Technology has altered how business gets done and the publishing sector is no exception. Independent book stores have given way to superstores and more recently to online and digital retailers. Merger and acquisition activity has changed the structure of the industry with smaller publishing houses disappearing and a few major publishers now dominating different industry segments. Readers are crossing the digital divide, moving from printed materials to electronic content and e-books. How content gets created, distributed and consumed is vastly different than it was even a decade ago.
While the industry has been rife with change, many publishing houses are mired in a “that’s the way things get done” mindset, electing to stay with manual processes for content management. Manual processes contribute to a tremendous waste of financial resources and inefficiencies, especially when the flow of information is curtailed as a result of an unorganized system.
Publishers with outdated manual processes will be at a disadvantage, operating with tactical inefficiencies at best or leaving significant money on the table at worst. Effective document management and workflow can reengineer processes, resulting in improvements in business productivity, customer service and profitability.
As the pace of publishing continues to dramatically increase, and as digital content outpaces traditional print, publishers need to rethink their business models and improve the way publishing and content management processes are executed to remain competitive. Working with the right content management partner can streamline workflow, reduce costs and increase efficiencies across the entire content supply chain.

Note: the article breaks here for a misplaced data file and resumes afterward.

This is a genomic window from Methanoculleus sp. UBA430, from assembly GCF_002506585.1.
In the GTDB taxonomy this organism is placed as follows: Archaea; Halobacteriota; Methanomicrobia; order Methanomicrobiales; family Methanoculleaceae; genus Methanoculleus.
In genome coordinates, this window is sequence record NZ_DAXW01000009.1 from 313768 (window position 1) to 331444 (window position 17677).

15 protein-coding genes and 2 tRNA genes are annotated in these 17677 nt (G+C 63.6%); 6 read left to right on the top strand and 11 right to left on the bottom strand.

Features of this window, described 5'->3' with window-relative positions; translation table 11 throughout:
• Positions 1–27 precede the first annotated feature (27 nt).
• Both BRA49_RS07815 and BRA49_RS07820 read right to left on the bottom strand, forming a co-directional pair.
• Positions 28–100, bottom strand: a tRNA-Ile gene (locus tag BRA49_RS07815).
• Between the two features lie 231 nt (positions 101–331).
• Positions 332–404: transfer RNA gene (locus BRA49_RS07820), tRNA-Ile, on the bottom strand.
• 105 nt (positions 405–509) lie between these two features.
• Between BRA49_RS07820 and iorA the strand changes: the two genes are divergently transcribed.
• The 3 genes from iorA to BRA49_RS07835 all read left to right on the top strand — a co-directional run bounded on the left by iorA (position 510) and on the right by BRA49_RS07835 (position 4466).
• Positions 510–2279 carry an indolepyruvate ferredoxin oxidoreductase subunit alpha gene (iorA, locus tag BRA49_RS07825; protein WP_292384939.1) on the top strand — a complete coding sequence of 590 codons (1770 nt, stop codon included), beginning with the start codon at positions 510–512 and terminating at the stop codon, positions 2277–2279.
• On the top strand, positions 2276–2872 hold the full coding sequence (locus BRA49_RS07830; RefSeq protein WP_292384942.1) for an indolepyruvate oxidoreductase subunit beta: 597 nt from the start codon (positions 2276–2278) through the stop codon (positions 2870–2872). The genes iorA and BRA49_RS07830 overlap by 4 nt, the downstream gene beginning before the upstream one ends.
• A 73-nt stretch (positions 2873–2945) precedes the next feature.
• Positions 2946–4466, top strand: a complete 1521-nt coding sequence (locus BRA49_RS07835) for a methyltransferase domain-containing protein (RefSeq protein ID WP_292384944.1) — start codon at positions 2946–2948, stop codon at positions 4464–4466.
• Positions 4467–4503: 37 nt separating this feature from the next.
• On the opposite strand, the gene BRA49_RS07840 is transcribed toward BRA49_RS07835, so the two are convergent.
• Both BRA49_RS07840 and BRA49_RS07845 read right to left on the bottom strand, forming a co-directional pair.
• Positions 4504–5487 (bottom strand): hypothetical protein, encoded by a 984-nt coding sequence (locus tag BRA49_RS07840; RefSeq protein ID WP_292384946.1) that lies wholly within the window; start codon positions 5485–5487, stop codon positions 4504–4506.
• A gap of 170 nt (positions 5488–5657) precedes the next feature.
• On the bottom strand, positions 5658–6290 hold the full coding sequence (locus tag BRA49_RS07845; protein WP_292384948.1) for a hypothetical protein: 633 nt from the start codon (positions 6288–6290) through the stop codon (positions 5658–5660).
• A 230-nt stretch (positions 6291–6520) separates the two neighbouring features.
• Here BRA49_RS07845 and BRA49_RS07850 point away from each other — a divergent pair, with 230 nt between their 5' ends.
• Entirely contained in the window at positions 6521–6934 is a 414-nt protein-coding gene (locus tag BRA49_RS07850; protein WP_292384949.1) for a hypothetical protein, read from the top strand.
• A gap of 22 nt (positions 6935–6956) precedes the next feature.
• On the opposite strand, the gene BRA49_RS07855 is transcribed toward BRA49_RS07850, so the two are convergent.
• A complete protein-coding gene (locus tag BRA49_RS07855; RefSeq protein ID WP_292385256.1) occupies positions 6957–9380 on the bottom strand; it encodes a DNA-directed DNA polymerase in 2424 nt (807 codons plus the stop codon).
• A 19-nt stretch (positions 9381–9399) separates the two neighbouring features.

At Issue: Process Inefficiencies and Increased Costs
The biggest impediments of manual processes are that they hinder publishers from executing their strategies and responding quickly as business needs change. They also inhibit the ability to share content across properties and optimize revenue.
Publishing houses have typically grown through acquisition of products or companies. While the impetus was often to bring broader content, additional properties or advanced functionality and services to readers, multiple independent workflows have contributed to complexity, redundancies, legacy applications and other inefficiencies.
Publishing workflow is complex and efficiency can make or break the organization. Most large-scale publishers produce several newspapers and magazines, manage a variety of Web sites and might possibly be involved in radio or television broadcast. In an ideal world, every editorial team would work together to share information and assets, including photos, articles, audio and videos. However, with manual processes, synchronizing content across multiple properties is not that easy.
Publishers need to aggregate information from a wide variety of sources such as authors, third-party content providers, syndicated services, scholarly journals and others. Without a standardized workflow process, gathering content, editing and publishing is challenging, error prone and often sidelined with delays.
Much like print books have given way to e-books, manual processes belong to an earlier era. An automated workflow can streamline business processes, reduce errors, ease the process of gathering, editing and publishing content while providing greater governance and cost reduction.
Turning the Page on Manual Processes
Manual processes at every stage of the publishing lifecycle contribute to inefficiencies and revenue leakage. An automated system can improve all parts of the publishing workflow process including content aggregation, authoring and publishing. Companies seeking to streamline relationships with advertising agencies, writers and editors, freelance art directors, printers and other suppliers can enhance communications and add speed to their publishing pace.
A paper-based method for aggregating information elongates the time it takes to get information from start to finish in the publishing process and increases the rate of error. Information may come in on paper, electronically or via the Web, but paper processes can be costly. Data entry needs to be done manually before content is scanned and digitized, taking resources away from more strategic activities.
Without a centralized content repository, manual authoring also contributes to inefficiencies and errors. Key challenges include synchronizing content and version control. While some organizations may have “home grown” or legacy systems in place, these are typically cumbersome, outdated or expensive to maintain.